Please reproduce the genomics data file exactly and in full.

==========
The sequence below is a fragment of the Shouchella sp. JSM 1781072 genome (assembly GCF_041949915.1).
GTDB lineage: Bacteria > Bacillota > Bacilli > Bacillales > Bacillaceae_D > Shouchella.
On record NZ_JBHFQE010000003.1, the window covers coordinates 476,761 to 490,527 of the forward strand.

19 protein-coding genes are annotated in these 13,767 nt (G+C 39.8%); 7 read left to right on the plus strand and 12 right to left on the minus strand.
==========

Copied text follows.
The sequence below is a fragment of the Shouchella sp. JSM 1781072 genome (assembly GCF_041949915.1).
GTDB lineage: Bacteria > Bacillota > Bacilli > Bacillales > Bacillaceae_D > Shouchella.
On record NZ_JBHFQE010000003.1, the window covers coordinates 476,761 to 490,527 of the forward strand.

19 protein-coding genes are annotated in these 13,767 nt (G+C 39.8%); 7 read left to right on the plus strand and 12 right to left on the minus strand.